Of what honor, of what blessedness are these words? And He said not, Take, but, “Inherit,” as one’s own, as your Father’s, as yours, as due to you from the first. For, before you were, saith He, these things had been prepared, and made ready for you, forasmuch as I knew you would be such as you are.

And in return for what do they receive such things? For the covering of a roof, for a garment, for bread, for cold water, for visiting, for going into the prison. For indeed in every case it is for what is needed; and sometimes not even for that. For surely, as I have said, the sick and he that is in bonds seeks not for this only, but the one to be loosed, the other to be delivered from his infirmity. But He, being gracious, requires only what is within our power, or rather even less than what is within our power, leaving to us to exert our generosity in doing more.

But to the others He saith, “Depart from me, ye cursed,” (no longer of the Father; for not He laid the curse upon them, but their own works), “into the everlasting fire, prepared,” not for you, but “for the devil and his angels.” For concerning the kingdom indeed, when He had said, “Come, inherit the kingdom,” He added, “prepared for you before the foundation of the world;” but concerning the fire, no longer so, but, “prepared for the devil.” I, saith He, prepared the kingdom for you, but the fire no more for you, but “for the devil and his angels;” but since ye cast yourselves therein, impute it to yourselves. And not in this way only, but by what follows also, like as though He were excusing Himself to them, He sets forth the causes.

“For I was an hungered, and ye gave me no meat,” For though He that came to thee had been thine enemy, were not His sufferings enough to have overcome and subdued even the merciless? hunger, and cold, and bonds, and nakedness, and sickness. and to wander everywhere houseless? These things are sufficient even to destroy enmity. But ye did not these things even to a friend, being at once friend, and benefactor, and Lord. Though it be a dog we see hungry, often we are overcome; and though we behold a wild beast, we are subdued; but seeing the Lord, art thou not subdued? And wherein are these things worthy of defense?

For if it were this only, were it not sufficient for a recompense? (I speak not of hearing such a voice, in the presence of the world, from Him that sitteth on the Father’s throne, and of obtaining the kingdom), but were not the very doing it sufficient for a reward? But now even in the presence of the world, and at the appearing of that unspeakable glory, He proclaims and crowns thee, and acknowledges thee as His sustainer and host, and is not ashamed of saying such things, that He may make the crown brighter for thee.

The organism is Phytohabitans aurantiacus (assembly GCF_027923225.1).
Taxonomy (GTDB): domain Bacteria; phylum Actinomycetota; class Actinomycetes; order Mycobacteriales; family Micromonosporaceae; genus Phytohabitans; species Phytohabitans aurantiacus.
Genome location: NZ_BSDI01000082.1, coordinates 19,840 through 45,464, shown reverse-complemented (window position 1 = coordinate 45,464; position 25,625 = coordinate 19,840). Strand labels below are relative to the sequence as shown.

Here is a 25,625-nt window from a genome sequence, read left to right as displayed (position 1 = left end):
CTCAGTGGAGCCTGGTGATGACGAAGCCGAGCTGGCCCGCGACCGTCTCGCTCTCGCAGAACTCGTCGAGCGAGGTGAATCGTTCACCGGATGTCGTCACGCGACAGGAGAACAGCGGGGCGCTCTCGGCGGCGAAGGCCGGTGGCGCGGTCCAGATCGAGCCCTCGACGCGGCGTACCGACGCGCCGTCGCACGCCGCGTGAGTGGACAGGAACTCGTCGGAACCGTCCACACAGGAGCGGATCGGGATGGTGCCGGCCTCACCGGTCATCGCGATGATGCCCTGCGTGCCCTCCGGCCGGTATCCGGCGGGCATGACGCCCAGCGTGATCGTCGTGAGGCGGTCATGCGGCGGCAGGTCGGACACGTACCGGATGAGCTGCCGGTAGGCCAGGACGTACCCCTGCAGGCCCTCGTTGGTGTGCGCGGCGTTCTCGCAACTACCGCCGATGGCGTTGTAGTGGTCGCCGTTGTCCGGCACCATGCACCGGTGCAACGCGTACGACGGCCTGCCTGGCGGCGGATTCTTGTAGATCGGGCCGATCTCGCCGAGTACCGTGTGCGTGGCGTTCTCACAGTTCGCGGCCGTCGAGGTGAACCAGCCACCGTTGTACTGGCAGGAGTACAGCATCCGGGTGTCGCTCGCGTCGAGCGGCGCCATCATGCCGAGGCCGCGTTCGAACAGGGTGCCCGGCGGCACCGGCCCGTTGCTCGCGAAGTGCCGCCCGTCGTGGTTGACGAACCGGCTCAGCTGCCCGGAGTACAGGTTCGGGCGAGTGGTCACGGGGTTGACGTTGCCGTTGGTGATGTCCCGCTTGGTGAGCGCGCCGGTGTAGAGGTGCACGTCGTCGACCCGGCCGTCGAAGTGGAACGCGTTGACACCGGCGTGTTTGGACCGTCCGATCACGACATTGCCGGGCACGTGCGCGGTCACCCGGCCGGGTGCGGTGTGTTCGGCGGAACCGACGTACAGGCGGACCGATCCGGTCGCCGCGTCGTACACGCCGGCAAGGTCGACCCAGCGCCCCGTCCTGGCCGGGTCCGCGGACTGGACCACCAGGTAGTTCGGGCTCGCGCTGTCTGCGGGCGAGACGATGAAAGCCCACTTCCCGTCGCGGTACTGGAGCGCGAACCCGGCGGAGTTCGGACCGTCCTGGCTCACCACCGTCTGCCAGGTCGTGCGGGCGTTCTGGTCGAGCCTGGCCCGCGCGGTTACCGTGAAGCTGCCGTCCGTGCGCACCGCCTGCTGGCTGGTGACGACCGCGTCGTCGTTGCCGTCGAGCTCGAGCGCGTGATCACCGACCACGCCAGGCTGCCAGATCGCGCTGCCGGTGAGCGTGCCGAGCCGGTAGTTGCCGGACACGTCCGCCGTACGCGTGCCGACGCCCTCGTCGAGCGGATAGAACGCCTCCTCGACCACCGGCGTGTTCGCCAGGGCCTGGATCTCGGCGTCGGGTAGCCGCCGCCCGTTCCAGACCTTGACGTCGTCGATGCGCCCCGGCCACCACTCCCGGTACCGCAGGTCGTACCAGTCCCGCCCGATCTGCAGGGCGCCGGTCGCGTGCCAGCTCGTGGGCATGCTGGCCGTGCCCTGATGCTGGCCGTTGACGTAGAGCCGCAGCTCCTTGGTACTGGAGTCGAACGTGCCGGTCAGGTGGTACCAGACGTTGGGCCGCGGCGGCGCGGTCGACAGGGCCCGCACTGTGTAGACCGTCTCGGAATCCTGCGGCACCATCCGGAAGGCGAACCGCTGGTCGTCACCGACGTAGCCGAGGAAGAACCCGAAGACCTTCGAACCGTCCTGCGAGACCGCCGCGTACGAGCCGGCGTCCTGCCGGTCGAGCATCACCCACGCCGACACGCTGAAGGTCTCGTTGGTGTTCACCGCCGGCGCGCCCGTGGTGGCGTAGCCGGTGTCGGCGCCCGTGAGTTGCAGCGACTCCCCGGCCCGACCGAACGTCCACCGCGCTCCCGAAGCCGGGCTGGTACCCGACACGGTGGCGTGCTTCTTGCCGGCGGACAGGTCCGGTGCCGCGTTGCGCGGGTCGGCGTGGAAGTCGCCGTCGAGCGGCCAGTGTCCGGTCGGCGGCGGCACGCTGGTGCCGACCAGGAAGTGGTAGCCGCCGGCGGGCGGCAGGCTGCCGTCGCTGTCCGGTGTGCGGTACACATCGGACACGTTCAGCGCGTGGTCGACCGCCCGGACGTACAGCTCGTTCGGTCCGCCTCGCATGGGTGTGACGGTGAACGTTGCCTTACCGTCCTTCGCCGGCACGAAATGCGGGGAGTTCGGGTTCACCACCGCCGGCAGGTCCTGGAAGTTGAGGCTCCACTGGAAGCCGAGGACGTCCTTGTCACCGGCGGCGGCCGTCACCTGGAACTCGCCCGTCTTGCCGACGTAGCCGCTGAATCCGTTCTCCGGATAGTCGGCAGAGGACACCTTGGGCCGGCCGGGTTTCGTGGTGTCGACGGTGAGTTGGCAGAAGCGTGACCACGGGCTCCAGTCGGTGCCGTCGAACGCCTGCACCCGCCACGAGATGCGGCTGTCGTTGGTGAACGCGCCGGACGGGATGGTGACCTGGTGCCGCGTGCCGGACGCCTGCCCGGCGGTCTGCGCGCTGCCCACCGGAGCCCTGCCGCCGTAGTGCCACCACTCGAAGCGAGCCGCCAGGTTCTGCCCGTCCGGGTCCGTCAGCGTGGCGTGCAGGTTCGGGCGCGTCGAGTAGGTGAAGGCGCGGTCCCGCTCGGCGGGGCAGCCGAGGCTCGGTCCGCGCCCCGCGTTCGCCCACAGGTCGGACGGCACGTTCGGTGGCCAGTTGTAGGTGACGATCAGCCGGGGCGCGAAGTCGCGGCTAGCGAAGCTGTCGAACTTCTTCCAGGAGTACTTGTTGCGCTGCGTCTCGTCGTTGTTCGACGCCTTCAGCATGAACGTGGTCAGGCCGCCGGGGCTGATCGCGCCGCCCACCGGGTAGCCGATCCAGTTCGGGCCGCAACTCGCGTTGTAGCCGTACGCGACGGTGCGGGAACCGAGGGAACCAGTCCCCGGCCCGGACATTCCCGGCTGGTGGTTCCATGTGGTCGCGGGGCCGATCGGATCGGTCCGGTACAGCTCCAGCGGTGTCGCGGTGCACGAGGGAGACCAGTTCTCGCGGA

So for this cause, while the one are punished justly, the others are crowned by grace. For though they had done ten thousand things, the munificence were of grace, that in return for services so small and cheap, such a heaven, and a kingdom, and so great honor, should be given them.

“And it came to pass, when Jesus had finished these sayings,11 He said unto His disciples, Ye know that after two days is the passover, and the Son of Man is betrayed to be crucified.”12 In good season again doth He speak of the passion, when He had reminded them of the kingdom, and of the recompense there, and of the deathless punishment; as though He had said, Why are ye afraid at the dangers that are for a season, when such good things await you?

1 [So R. V. margin.] 2 [The Greek text condenses the narrative of the Gospel, altering the form in some places, as appears from the rendering given above.—R.] 3 “jrivfia, haedos, not capras; St. Jerome).
4 e[rifo”).
Os 6,6.
Mt 25,45 comp. verse Mt 25,40. [ “My brethren” is added here from verse 40. The order of words varies from that found in that sense.—R.] 7 .
Mt 12,41-42.
Mt 12,27.
10 1Co 6,3.
11 [R. V. “words;” the word “all”is omitted.—R.]

 

 

 

About Francesco Follo

Share this Entry

Support ZENIT

If you liked this article, support ZENIT now with a donation